Dylan Mulvaney, a prominent figure in the trans community, has fled the United States, citing a lack of safety. Mulvaney, who recently gained notoriety due to the Bud Light incident, has chosen Peru as his new temporary home.
This decision has raised eyebrows, however, given Peru’s notorious reputation for violence against trans individuals. Mulvaney announced the move in a TikTok video, where he was seen enjoying the scenic beauty of Machu Picchu. “I came here to feel something, you know what I mean? And I definitely have,” he said in the video.
The decision to go to Peru is a curious one. The human rights violations against transgenders in Latin America are deeply rooted in the region’s machismo conservative culture. The culture ostracizes and stigmatizes transgender people, posing them as a serious threat to their health, security, life expectancy, and employment prospects.
Mulvaney’s decision to relocate to Peru has been met with skepticism. Peru, along with the rest of Latin America, is known for its high rates of violence against trans individuals. The LGBT Rights Observatory at the Universidad Peruana Cayetano Heredia recorded eight murders of trans women in Peru in 2022, and six more have already been documented this year.
Many transgender individuals in Peru have reported facing significant discrimination, prejudice, and violence, both from individuals and sometimes from institutions such as law enforcement or the healthcare system. This can create barriers to accessing services and can negatively impact their quality of life. Some reports suggest that this discrimination has led to a high rate of suicide among the transgender population in Peru.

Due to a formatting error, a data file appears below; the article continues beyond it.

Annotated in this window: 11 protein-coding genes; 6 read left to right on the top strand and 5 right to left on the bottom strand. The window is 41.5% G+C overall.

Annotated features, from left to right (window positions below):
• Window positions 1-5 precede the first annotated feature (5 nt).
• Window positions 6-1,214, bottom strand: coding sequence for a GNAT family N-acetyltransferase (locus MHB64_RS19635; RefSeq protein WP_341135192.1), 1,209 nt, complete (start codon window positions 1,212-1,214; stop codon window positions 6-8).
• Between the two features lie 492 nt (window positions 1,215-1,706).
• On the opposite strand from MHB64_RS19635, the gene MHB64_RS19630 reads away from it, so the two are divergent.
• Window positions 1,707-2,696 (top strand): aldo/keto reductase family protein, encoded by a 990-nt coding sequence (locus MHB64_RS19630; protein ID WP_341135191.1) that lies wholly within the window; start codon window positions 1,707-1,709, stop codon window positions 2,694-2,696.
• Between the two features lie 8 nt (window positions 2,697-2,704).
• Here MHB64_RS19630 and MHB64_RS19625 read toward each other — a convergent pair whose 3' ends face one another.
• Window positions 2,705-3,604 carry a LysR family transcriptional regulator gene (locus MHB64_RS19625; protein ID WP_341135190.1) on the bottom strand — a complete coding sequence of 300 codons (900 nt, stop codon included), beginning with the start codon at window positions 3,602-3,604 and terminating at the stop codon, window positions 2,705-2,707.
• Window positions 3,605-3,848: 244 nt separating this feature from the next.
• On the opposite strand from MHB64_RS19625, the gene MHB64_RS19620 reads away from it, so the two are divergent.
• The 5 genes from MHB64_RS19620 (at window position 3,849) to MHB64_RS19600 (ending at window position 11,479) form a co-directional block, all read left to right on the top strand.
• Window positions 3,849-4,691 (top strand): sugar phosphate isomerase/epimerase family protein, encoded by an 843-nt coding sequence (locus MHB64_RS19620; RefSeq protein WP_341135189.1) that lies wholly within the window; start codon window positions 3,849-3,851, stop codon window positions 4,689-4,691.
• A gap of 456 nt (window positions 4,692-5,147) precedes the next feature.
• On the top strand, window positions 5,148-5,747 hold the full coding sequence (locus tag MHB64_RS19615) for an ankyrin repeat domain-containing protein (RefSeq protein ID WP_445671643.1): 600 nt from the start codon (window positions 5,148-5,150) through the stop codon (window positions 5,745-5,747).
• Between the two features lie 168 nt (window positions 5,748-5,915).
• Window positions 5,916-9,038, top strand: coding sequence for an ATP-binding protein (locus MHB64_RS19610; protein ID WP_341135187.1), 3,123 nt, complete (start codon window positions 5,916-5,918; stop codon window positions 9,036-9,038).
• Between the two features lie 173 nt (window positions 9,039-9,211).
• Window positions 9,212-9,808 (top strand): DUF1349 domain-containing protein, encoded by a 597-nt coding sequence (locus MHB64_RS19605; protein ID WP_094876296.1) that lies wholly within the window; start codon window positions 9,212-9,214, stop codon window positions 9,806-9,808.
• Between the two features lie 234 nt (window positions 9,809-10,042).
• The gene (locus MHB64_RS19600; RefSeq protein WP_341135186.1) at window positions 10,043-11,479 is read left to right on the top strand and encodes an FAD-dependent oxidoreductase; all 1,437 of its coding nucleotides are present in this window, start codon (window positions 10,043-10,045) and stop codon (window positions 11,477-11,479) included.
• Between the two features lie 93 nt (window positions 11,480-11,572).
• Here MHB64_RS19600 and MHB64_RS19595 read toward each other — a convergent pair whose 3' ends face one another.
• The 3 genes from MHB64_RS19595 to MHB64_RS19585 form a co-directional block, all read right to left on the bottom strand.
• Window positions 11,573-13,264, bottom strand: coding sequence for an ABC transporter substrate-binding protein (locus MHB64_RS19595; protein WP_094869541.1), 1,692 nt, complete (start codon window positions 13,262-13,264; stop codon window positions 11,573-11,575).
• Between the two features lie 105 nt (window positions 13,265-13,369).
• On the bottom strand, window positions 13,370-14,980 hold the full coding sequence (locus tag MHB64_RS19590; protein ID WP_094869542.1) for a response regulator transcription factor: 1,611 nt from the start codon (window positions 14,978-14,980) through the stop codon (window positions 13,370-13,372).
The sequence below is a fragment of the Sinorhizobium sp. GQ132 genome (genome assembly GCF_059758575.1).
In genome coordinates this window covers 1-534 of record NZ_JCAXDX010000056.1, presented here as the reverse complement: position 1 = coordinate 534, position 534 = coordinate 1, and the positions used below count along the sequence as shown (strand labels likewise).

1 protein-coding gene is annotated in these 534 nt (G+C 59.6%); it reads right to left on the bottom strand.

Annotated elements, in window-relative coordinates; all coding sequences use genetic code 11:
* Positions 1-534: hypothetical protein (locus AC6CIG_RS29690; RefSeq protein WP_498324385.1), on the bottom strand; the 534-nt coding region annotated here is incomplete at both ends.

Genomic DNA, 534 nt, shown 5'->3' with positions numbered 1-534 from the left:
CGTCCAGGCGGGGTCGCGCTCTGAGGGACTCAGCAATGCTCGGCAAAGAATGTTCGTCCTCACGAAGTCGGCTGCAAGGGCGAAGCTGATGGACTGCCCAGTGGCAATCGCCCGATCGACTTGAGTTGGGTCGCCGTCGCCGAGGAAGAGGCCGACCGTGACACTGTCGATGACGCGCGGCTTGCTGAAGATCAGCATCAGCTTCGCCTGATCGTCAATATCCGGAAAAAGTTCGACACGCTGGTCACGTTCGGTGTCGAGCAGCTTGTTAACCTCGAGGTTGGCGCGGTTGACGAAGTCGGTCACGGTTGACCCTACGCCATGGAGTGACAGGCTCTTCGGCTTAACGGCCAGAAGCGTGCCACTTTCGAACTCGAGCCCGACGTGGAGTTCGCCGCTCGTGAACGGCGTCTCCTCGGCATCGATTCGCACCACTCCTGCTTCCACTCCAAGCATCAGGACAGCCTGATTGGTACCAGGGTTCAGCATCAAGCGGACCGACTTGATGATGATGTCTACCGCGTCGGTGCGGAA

In Lima, Peru’s capital, 86% of transgender women have faced discrimination, and over half have experienced domestic violence. The life expectancy of transgender women in Peru is shockingly low, with most not living past their 35th birthday.
Despite these alarming statistics, Mulvaney remains optimistic about his decision. “It’s a little sad that I had to leave my country to feel safe, but that will get better eventually,” he said in his video. He did not provide a timeline for when he expects to return to the U.S.
Perú is not as safe as he thinks.
— MaryC (@MaryC_Love) July 12, 2023
One does not get to Machu Picchu without reservations, sometimes made years in advance. You just don't go there on a whim. Besides, there is physical activity involved getting to the top. One's makeup is sure to run.
— Dr Joseph V Russo (@josephvrussoPHD) July 12, 2023
He’s not aging well.
— Jennifer Collins (@HedgerowHome) July 12, 2023
Had to try and drop a product-name / store-brand food hoping for yet another endorsement.
One can never ruin enough companies in their miserable life, apparently.
— Brian ✝️🇺🇸🏳️🌈 (@Psy_Brian) July 12, 2023
Let’s hope so!
— M (@BirdSeedBigot) July 12, 2023